From 14th March Gazelli Art House
will present a diverse outlook on the crossover between classical fine art and new media. The exhibition titled Red Tape will present new works by New York based artist Stanley Casselman (America) and London based artist Hyo Myoung Kim (South Korea), drawing on the cyclical nature of creative input and output. By referencing the predecessors, the exhibition questions how far can contemporary techniques overtake and outweigh that which was created and explored in the past - is it all a matter of conceptual strength backing a familiar image, or do we require a complete break away from tradition and the mundane?
Stanley Casselman and Hyo Myoung Kim each tackle and confront the nature of procedure. Through the use of the squeegee in his IR series, Casselmans work references the strong visual concept and practice prominent in the works of German artist Gerhard Richter and thus highlights the influence of the late 20th century avant-gardist artists. In contrast, Hyo Myoung Kim digitizes images creating complex visual developments of the actual and existing data he collates. Rather than dissociating his colour blocks from any traditional or symbolic meaning, he alludes to the visual language of Modern Art.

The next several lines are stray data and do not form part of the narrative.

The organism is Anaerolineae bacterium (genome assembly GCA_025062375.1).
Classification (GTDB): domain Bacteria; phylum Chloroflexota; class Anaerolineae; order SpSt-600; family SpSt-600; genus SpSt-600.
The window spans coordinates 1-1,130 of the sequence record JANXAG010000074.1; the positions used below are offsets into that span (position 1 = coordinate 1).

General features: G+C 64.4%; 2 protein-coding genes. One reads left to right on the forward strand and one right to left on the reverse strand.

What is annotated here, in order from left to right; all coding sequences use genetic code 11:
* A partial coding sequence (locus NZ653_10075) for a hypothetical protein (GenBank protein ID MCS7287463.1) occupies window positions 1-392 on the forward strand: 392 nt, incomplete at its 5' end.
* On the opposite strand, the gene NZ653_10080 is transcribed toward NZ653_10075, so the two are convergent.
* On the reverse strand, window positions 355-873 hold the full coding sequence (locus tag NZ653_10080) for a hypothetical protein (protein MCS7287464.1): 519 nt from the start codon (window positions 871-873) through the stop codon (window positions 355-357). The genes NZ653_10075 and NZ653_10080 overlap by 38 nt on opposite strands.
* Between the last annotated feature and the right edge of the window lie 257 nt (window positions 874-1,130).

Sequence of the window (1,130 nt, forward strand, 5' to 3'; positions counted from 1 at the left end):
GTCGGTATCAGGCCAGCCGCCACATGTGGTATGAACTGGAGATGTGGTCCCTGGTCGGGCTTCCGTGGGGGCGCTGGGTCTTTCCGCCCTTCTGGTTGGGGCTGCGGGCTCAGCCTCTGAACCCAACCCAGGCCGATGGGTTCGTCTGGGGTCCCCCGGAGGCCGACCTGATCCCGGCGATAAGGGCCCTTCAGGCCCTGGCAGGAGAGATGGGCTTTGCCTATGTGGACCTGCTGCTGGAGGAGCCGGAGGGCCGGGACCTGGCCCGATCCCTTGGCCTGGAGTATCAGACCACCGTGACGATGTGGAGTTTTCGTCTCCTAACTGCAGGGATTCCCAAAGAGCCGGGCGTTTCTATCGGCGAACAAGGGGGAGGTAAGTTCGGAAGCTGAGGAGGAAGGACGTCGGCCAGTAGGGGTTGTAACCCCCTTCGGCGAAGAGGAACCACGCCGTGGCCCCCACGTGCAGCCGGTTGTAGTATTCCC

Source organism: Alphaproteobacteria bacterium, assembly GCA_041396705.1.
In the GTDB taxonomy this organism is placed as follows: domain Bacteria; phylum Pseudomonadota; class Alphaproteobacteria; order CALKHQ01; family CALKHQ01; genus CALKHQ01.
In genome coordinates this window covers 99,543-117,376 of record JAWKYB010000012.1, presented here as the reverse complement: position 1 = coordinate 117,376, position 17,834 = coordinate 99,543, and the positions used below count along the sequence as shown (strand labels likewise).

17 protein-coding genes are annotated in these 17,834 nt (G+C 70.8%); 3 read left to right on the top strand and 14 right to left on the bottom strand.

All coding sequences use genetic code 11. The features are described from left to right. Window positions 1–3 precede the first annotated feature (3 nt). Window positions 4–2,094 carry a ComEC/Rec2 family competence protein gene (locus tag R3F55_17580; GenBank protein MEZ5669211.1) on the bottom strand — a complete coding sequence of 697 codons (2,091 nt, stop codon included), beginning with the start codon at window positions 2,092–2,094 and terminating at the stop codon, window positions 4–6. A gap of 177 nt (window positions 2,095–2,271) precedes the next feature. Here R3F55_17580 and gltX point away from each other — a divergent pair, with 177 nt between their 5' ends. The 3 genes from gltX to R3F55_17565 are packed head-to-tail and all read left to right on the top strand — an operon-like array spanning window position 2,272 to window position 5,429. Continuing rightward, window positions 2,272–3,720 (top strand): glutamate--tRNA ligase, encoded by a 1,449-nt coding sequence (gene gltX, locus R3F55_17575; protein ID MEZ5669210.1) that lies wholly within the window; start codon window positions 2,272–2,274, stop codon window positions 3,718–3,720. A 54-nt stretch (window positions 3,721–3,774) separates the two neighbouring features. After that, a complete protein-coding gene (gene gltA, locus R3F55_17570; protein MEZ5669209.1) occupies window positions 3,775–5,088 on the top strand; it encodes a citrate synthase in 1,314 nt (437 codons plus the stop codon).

Applying multiple layers of acrylic paint to a wet canvas using a flexible squeegee, Casselman creates paintings that are complex, yet consistent in form. Inspired by a tongue-in-cheek comment by American art critic Jerry Saltz of New York Magazine, Casselmans new body of work, Inhaling Richter, is a collection of originals that contain Richterian elements but maintain an aesthetic that is purely his own.
Hyo Myoung Kim is a new media artist whose influences stem from the pioneering ideas of the early chrono photographers such as Eadweard MuyBridge and Étienne-Jules Marey. Utilizing image-generating applications, Hyo Myoung acknowledges the allusion of the logic of traditional art practice in the current two and three dimensional image editing/animation software. The result of his irreverent iterations are estranged familiarities of our contemporary visual culture.